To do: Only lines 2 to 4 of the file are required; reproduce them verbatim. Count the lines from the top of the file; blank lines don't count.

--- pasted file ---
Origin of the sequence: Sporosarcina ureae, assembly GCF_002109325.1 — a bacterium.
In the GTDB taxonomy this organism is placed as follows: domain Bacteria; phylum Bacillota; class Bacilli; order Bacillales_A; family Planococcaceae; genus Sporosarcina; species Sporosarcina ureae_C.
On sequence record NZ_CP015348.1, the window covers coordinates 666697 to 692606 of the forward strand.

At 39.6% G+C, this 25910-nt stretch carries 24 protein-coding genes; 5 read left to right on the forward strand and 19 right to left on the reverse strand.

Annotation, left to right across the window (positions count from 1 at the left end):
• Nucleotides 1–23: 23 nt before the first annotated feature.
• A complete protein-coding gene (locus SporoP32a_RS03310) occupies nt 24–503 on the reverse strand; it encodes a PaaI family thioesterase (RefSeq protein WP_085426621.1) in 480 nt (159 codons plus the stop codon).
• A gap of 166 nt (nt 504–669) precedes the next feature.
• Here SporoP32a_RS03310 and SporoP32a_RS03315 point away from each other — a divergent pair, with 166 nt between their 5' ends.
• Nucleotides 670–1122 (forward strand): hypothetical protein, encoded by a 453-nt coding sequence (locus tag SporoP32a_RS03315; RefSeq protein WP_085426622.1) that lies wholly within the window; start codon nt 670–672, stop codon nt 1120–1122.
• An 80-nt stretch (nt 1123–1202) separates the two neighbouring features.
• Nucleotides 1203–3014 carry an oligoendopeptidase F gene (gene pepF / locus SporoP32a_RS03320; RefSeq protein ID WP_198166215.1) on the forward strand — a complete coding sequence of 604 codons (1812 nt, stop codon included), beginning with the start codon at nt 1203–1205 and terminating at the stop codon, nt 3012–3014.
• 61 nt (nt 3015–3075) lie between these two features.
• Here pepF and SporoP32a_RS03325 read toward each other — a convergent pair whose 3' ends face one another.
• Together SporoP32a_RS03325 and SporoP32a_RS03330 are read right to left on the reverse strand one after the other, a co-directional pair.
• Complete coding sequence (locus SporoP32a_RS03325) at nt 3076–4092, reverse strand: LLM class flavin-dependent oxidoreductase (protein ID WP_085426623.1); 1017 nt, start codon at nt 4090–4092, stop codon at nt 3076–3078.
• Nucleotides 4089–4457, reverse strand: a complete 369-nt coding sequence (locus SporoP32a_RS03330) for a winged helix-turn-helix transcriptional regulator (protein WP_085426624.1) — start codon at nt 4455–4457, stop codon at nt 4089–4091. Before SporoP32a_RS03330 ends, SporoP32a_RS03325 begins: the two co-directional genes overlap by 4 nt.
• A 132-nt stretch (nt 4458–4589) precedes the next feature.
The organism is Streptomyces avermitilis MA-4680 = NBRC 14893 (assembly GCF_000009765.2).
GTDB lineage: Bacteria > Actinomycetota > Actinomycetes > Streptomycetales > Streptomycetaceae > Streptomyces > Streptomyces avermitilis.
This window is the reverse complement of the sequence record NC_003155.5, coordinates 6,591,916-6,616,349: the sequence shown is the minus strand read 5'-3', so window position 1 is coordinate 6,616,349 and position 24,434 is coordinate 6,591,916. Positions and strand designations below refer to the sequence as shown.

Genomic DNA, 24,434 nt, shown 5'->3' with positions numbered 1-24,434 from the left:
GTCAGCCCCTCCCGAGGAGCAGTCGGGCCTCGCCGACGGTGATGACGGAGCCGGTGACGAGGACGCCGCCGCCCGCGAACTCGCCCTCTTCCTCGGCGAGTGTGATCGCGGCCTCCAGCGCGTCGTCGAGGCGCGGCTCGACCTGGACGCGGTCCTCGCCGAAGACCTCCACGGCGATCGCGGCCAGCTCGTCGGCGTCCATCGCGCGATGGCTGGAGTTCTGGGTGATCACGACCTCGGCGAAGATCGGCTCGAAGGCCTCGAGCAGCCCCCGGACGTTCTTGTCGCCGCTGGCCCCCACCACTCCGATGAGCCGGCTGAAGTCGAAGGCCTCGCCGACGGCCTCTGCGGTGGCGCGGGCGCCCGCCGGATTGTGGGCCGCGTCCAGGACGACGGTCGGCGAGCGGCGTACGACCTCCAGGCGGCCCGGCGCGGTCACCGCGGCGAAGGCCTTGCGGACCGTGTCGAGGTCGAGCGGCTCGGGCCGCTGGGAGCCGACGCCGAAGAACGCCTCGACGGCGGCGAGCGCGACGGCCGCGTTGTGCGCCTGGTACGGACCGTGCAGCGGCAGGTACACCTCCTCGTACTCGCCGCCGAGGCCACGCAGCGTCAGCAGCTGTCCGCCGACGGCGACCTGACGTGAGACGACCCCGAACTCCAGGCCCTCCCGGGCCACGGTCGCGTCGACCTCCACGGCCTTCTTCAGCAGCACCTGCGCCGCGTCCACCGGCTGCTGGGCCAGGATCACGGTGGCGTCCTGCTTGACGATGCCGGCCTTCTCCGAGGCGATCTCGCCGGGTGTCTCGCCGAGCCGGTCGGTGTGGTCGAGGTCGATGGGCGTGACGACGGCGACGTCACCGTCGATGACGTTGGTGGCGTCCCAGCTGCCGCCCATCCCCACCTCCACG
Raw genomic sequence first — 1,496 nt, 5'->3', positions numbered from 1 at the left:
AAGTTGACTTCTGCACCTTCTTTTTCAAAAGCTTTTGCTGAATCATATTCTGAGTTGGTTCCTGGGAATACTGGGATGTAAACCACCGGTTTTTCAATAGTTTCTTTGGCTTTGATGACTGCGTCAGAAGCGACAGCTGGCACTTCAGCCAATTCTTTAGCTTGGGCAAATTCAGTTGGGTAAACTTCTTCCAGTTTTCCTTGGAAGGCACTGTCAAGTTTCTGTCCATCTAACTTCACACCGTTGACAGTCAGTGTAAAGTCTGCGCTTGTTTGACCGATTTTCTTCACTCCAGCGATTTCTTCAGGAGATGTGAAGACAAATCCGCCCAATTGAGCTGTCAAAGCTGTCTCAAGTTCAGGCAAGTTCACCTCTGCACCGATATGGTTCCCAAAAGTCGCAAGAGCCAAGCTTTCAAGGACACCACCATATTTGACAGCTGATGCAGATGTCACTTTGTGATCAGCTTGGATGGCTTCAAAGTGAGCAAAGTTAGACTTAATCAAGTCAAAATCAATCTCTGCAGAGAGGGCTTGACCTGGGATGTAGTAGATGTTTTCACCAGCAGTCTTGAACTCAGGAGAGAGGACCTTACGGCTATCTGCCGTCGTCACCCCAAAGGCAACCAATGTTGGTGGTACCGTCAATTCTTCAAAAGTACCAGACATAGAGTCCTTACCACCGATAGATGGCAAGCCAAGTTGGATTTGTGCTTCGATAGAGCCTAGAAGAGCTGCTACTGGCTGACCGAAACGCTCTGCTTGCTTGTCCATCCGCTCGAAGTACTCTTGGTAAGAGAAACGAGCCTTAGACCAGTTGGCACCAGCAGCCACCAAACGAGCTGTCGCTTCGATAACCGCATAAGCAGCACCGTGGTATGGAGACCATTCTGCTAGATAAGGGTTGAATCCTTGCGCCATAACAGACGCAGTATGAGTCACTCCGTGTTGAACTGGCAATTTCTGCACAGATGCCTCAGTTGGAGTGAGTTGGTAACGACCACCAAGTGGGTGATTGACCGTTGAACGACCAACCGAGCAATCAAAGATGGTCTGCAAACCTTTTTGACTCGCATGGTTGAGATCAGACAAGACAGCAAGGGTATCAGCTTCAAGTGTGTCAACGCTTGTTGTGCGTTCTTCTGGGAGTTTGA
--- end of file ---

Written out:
In the GTDB taxonomy this organism is placed as follows: domain Bacteria; phylum Bacillota; class Bacilli; order Bacillales_A; family Planococcaceae; genus Sporosarcina; species Sporosarcina ureae_C.
On sequence record NZ_CP015348.1, the window covers coordinates 666697 to 692606 of the forward strand.

At 39.6% G+C, this 25910-nt stretch carries 24 protein-coding genes; 5 read left to right on the forward strand and 19 right to left on the reverse strand.